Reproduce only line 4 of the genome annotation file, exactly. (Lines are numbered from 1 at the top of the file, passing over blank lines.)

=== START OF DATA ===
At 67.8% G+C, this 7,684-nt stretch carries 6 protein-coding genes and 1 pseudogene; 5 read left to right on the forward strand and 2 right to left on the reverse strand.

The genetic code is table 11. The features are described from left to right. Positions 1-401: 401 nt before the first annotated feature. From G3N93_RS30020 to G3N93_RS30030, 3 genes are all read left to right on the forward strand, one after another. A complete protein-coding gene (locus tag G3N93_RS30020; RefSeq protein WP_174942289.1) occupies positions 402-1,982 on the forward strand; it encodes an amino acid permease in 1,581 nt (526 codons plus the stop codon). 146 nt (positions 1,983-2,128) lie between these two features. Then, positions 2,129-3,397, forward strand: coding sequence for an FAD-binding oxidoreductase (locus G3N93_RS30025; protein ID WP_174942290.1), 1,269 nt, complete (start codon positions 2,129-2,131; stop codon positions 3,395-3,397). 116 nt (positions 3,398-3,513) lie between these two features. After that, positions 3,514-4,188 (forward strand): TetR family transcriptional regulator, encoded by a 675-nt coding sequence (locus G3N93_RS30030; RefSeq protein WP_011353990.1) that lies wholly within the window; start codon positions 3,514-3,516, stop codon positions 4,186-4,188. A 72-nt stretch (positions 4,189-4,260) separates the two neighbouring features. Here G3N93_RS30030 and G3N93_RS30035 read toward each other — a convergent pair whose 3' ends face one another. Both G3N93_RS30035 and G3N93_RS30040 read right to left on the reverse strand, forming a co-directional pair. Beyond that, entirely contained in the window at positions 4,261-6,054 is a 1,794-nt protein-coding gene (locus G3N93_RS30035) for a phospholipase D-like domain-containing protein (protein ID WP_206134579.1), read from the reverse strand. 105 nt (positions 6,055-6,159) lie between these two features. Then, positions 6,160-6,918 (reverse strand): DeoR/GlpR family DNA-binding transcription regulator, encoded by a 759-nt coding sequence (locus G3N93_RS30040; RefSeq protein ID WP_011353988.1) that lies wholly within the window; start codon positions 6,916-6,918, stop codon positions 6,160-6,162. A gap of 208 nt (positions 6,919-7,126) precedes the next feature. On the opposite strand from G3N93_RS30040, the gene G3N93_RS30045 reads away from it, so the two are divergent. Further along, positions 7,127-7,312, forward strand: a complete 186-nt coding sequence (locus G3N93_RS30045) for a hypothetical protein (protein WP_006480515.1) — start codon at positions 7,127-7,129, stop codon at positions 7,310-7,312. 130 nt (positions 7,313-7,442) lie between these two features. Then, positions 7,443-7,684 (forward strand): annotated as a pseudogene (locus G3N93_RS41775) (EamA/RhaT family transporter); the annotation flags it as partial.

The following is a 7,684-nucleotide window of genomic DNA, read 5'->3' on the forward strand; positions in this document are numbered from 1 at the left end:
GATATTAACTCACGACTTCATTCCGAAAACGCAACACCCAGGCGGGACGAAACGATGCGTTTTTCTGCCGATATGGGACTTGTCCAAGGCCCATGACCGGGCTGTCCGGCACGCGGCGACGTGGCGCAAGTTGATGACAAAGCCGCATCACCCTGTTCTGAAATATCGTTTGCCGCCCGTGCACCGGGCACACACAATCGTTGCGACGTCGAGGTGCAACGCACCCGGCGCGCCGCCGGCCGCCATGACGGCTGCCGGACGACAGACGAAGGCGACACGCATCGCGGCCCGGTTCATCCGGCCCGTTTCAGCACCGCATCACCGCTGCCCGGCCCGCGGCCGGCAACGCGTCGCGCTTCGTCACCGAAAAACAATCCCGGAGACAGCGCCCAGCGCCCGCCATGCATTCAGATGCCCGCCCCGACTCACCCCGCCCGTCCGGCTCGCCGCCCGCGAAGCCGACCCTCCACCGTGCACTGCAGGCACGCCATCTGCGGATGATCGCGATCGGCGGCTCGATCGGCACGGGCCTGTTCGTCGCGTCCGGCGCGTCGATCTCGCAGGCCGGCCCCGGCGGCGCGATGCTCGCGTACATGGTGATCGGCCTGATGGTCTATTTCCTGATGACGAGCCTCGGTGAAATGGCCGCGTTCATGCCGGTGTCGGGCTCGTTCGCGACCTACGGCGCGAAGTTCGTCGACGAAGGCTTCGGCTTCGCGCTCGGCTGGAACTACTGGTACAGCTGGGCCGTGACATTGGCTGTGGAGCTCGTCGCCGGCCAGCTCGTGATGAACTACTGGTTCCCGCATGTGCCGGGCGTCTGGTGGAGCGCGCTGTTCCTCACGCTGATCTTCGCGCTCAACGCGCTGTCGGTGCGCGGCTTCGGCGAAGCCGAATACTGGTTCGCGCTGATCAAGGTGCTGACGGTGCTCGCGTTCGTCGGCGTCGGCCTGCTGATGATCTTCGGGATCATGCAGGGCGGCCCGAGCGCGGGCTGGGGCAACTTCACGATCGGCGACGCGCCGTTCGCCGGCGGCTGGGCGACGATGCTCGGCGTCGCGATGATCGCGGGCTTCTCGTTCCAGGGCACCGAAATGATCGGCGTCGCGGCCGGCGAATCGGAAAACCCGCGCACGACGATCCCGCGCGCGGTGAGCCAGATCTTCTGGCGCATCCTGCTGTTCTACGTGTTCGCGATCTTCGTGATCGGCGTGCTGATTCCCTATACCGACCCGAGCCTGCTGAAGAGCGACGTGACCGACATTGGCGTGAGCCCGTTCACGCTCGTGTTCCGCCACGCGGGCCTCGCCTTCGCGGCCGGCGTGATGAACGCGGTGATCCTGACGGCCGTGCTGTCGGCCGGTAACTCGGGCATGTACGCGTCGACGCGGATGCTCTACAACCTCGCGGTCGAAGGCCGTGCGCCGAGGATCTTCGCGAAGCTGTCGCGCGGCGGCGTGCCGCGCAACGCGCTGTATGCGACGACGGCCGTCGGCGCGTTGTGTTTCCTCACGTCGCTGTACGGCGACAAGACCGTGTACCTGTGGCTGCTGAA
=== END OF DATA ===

GATATTAACTCACGACTTCATTCCGAAAACGCAACACCCAGGCGGGACGAAACGATGCGTTTTTCTGCCGATATGGGACTTGTCCAAGGCCCATGACCGGGCTGTCCGGCACGCGGCGACGTGGCGCAAGTTGATGACAAAGCCGCATCACCCTGTTCTGAAATATCGTTTGCCGCCCGTGCACCGGGCACACACAATCGTTGCGACGTCGAGGTGCAACGCACCCGGCGCGCCGCCGGCCGCCATGACGGCTGCCGGACGACAGACGAAGGCGACACGCATCGCGGCCCGGTTCATCCGGCCCGTTTCAGCACCGCATCACCGCTGCCCGGCCCGCGGCCGGCAACGCGTCGCGCTTCGTCACCGAAAAACAATCCCGGAGACAGCGCCCAGCGCCCGCCATGCATTCAGATGCCCGCCCCGACTCACCCCGCCCGTCCGGCTCGCCGCCCGCGAAGCCGACCCTCCACCGTGCACTGCAGGCACGCCATCTGCGGATGATCGCGATCGGCGGCTCGATCGGCACGGGCCTGTTCGTCGCGTCCGGCGCGTCGATCTCGCAGGCCGGCCCCGGCGGCGCGATGCTCGCGTACATGGTGATCGGCCTGATGGTCTATTTCCTGATGACGAGCCTCGGTGAAATGGCCGCGTTCATGCCGGTGTCGGGCTCGTTCGCGACCTACGGCGCGAAGTTCGTCGACGAAGGCTTCGGCTTCGCGCTCGGCTGGAACTACTGGTACAGCTGGGCCGTGACATTGGCTGTGGAGCTCGTCGCCGGCCAGCTCGTGATGAACTACTGGTTCCCGCATGTGCCGGGCGTCTGGTGGAGCGCGCTGTTCCTCACGCTGATCTTCGCGCTCAACGCGCTGTCGGTGCGCGGCTTCGGCGAAGCCGAATACTGGTTCGCGCTGATCAAGGTGCTGACGGTGCTCGCGTTCGTCGGCGTCGGCCTGCTGATGATCTTCGGGATCATGCAGGGCGGCCCGAGCGCGGGCTGGGGCAACTTCACGATCGGCGACGCGCCGTTCGCCGGCGGCTGGGCGACGATGCTCGGCGTCGCGATGATCGCGGGCTTCTCGTTCCAGGGCACCGAAATGATCGGCGTCGCGGCCGGCGAATCGGAAAACCCGCGCACGACGATCCCGCGCGCGGTGAGCCAGATCTTCTGGCGCATCCTGCTGTTCTACGTGTTCGCGATCTTCGTGATCGGCGTGCTGATTCCCTATACCGACCCGAGCCTGCTGAAGAGCGACGTGACCGACATTGGCGTGAGCCCGTTCACGCTCGTGTTCCGCCACGCGGGCCTCGCCTTCGCGGCCGGCGTGATGAACGCGGTGATCCTGACGGCCGTGCTGTCGGCCGGTAACTCGGGCATGTACGCGTCGACGCGGATGCTCTACAACCTCGCGGTCGAAGGCCGTGCGCCGAGGATCTTCGCGAAGCTGTCGCGCGGCGGCGTGCCGCGCAACGCGCTGTATGCGACGACGGCCGTCGGCGCGTTGTGTTTCCTCACGTCGCTGTACGGCGACAAGACCGTGTACCTGTGGCTGCTGAA